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Thomas Brummett: This Shimmering World

Installation view, Thomas Brummett - This Shimmering World, Galerie Karsten Greve Paris, 2021. Photo: Nicolas Brasseur
Installation view, Thomas Brummett - This Shimmering World, Galerie Karsten Greve Paris, 2021. Photo: Nicolas Brasseur
06.11.21 - 30.12.21

Galerie Karsten Greve Paris - Côté rue

Tuesday - Saturday, 10am - 7pm

Opening
Saturday, November 6, 2021, from 5pm to 8pm

in presence of the Artist.

The exhibition will be accompanied by a catalogue.

If there is a rule that defines what a photograph is today it is simply that there are no rules. The question today is just what constitutes a photograph […]? If every mark in a photograph is made by hand with a camera, lens and light sensitive materials processed in the darkroom, yet it seems more a drawing than anything else, then what kind of photograph is it?
Abstraction, Photographic Document or Dream? On a good day, my images are all three.”

Thomas Brummett, 2017

Installation view, Thomas Brummett, This Shimmering World, Paris 2021. Photo: Nicolas Brasseur
Installation view, Thomas Brummett, This Shimmering World, Paris 2021. Photo: Nicolas Brasseur
Installation view, Thomas Brummett, This Shimmering World, Paris 2021. Photo: Nicolas Brasseur
Installation view, Thomas Brummett, This Shimmering World, Paris 2021. Photo: Nicolas Brasseur

In the “Allegory of the Cave”, Plato developed the theory of visual perception by mentioning a metaphysics of light. Uncovering these secrets is an obsession that has haunted many artists for centuries and Thomas Brummett is no exception: “A lot of my work is about process transcendence, observation, alchemy […]”.

In his new series, light thus reigns supreme. Whether in the play of reflections of the ripple blurring the edges of reality or the radiance of a sunbeam in the lens, the photographer handles the infinite subtleties of natural phenomena with poetry. His penchant for Buddhism and Taoist philosophy taught him to pay full attention to the world around him. Like a gaze diving into the essence of beauty, he bows down in rapt contemplation to the imperfect perfection of nature. For Brummett, this attention is not restricted to the motif of fleeting details such as reflections on the water or the movements of rustling leaves that fleetingly part for light. He sees his work as a continuation of the history of natural sciences, which fascinated the world during the 19th century, and insists on the fact all images are actually meditations resulting from a long observation, making it possible to see and feel the world in its entirety.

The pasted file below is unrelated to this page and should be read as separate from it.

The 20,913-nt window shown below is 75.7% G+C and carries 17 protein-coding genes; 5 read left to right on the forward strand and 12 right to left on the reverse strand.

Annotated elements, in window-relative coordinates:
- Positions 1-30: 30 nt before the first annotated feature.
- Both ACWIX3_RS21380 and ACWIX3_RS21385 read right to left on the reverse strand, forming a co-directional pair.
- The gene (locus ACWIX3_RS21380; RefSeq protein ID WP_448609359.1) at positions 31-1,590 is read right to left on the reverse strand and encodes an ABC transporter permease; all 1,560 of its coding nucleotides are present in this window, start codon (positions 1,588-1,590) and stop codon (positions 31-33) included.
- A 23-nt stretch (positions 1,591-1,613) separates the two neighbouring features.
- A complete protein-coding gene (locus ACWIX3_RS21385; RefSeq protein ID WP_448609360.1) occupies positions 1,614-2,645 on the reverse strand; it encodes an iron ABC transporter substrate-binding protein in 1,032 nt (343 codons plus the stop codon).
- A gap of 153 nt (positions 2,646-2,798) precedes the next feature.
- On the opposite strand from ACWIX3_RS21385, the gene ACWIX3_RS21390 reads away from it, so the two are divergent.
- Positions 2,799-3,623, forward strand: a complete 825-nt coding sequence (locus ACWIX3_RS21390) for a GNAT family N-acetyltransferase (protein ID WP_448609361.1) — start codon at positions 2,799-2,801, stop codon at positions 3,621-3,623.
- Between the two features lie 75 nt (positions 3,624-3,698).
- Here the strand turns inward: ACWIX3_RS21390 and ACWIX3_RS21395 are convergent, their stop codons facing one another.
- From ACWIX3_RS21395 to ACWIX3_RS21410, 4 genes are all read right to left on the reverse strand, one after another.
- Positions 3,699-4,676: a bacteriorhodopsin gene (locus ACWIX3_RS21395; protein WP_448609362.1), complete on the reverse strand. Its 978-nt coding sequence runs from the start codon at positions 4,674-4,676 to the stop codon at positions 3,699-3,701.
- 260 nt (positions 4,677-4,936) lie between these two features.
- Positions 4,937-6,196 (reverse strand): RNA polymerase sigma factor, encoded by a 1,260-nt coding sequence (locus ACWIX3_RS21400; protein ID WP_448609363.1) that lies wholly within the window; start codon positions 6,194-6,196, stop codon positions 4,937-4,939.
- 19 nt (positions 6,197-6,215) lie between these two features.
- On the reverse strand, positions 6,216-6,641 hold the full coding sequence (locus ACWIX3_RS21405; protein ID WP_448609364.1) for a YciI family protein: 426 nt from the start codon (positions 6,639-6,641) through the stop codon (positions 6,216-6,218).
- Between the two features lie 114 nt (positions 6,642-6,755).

As he worked on his new series RIVER and HALOS, Thomas Brummett returned to the codes of documentary photography, which aims to capture a situation or environment while maintaining an observational neutrality. The artist thus lends himself to a kind of meditation, similarly to Buddhist meditation, for example, which calls for a detached contemplation of the world and oneself. He is both committed to revealing nature and curious about photographic technique and science. Brummett masters the medium of photography to explore all the possibilities offered by working with light. The final image is thus a visualization of this process, sublimated by chromogenic printing, which makes some of the photos look like photographic drawings.